Apart from hard materials such as paving and brickwork, we may also consider the properties of softer materials for use in the garden. There are many mulches which, like many plants, possess aromatic qualities, each having a distinct aroma. These mulches may be applied to beds and borders where they will suppress weeds. They may have aesthetic links to our past and it is possible that their bouquet could arouse memories. The choice of mulches includes forest bark chips, cocoa shell, coir, spent mushroom compost and leaf-mould. From personal experience I can confidently advise on the brewery residue, ‘spent hops’ as a mulch. There may be temptation to introduce spent hops into the garden, perhaps perceiving a link with certain professions or pastimes. However, this offensive substance should be thoroughly avoided, as the pungent stench is guaranteed to deter any prospective garden visitor – choose with care!
There is potential to create various moods within different sections or rooms of the garden by introducing particular artefacts. An old school bell for instance, would for many people re-create the atmosphere of the schoolyard and arouse recollections of schooldays. Such artefacts may be used as main features, focal points, or can be partially hidden, thus becoming pleasant surprises when discovered. I have introduced specific items into my garden, which are associated with distinct periods in my life, and these objects often appeal to my visitors, prompting from them interesting anecdotes. An old mangle which I found in my cellar is now located within a shrub bed, half hidden by the planting. This proves a popular conversation piece. Some people have either owned a mangle or, like myself they remember their grandmother using one. I also have an iron shoe last, which is there to remind me of my early working years as a cobbler; I have an abundance of tales to disclose whenever I am questioned about its significance. A collection of ancient pots and bottles is displayed in a shady corner of my garden and close inspection reveals the diversity of substances the vessels once contained; stout, spirits, varnish, ink, cough medicine, blood tonic, ginger beer, ketchup, cod liver oil, – even poison! Each pot and bottle has a story to tell and every one of them is of particular relevance to myself. I can often recall in detail the locations where I found them, and the associated events of the time. Such is the extraordinary capacity of specific objects to induce recollections of past incidents.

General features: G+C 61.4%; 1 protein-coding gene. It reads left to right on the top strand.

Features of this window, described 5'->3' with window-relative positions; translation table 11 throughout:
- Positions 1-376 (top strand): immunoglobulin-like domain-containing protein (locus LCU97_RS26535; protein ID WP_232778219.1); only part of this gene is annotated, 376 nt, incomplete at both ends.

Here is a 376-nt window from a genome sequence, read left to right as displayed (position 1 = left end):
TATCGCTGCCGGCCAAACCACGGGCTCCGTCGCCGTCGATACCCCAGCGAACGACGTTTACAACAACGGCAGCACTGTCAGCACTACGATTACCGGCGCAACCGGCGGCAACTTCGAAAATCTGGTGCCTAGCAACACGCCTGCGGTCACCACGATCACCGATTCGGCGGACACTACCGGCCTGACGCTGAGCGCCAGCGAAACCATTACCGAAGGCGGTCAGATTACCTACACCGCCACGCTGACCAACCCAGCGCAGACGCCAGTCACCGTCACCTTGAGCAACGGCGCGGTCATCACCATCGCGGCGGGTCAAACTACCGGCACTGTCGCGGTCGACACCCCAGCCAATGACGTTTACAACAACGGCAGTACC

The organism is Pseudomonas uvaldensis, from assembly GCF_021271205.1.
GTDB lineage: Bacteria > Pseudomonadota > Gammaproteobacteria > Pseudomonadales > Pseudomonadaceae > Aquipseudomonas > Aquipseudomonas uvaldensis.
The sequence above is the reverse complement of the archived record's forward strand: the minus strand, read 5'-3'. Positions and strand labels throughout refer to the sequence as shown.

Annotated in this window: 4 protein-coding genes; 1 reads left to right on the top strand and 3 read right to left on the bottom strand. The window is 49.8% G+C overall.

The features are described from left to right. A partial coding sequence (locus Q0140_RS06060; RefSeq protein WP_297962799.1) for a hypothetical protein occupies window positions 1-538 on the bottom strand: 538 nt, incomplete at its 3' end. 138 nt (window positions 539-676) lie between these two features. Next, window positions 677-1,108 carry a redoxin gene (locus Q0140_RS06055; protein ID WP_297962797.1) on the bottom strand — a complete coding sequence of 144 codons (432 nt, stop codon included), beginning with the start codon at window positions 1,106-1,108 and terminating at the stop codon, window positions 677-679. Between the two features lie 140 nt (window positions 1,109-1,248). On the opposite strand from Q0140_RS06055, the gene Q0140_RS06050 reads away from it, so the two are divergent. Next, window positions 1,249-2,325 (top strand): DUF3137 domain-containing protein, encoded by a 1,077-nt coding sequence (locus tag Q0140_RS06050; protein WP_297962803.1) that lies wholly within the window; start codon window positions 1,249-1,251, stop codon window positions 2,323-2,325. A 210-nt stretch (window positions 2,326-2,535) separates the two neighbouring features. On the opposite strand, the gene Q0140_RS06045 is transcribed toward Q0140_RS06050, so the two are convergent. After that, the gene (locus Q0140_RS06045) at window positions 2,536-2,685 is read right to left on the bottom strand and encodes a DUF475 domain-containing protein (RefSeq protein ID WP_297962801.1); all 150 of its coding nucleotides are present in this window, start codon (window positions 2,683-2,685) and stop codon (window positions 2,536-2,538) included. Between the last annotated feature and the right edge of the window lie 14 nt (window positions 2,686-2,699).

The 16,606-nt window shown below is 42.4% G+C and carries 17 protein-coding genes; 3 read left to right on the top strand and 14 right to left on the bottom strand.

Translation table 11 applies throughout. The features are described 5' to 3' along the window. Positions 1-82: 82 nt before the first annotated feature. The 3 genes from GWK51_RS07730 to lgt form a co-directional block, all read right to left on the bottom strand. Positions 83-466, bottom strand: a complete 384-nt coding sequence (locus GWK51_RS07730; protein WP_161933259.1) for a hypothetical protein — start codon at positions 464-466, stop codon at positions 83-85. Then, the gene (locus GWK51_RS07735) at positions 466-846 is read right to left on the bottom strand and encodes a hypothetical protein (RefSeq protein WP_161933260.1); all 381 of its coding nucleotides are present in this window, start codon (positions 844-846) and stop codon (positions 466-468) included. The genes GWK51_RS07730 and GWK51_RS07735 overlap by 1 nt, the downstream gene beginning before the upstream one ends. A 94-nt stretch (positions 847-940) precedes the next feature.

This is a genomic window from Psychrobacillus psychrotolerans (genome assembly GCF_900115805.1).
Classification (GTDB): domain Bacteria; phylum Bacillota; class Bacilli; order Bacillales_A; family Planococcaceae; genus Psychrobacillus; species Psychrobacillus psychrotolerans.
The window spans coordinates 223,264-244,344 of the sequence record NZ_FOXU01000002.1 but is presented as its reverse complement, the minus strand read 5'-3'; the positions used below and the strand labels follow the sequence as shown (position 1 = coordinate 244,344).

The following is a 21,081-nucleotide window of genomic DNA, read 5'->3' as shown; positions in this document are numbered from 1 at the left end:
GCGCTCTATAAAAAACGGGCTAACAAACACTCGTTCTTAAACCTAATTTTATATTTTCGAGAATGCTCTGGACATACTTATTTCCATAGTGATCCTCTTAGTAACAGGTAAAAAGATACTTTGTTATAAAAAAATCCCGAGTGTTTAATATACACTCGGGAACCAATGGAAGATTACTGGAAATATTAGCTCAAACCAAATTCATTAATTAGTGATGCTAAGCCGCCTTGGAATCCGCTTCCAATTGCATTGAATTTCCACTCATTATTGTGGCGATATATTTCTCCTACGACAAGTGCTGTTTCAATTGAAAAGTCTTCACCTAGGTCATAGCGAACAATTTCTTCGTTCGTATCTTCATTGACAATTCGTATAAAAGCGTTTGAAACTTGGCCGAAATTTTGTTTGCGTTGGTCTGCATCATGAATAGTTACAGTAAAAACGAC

Having pondered at great length over a suitable choice of centrepiece for my ‘Garden of Memories’, I have determined that the feature especially appropriate for this situation is that ancient and provocative edifice, the labyrinth. I will summarise the labyrinth’s importance, but I recommend that designers carry out further examination into its history, purpose and construction before endeavouring to undertake its delineation on site. The labyrinth is frequently, but improperly likened to the maze; indeed many dictionaries assign identical definitions to them. When initially viewed, both layouts may well appear similar; nevertheless, there is a considerable difference. Within the maze one must figure out the correct route, with many paths terminating in cul-de-sacs, here the mind is totally focused on solving this enigma. The labyrinth on the other hand has no blind alleys; the pathway is continuous and one is led into its centre without having to make choices. This liberates the mind, allowing more important dilemmas to be resolved and indeed it has been used to assist in problem solving for countless eras. The labyrinth is a place to meditate whilst quietly ambling along; a sense of calm is experienced, tension is relieved, the mind is relaxed, ideas materialise – memories are unlocked!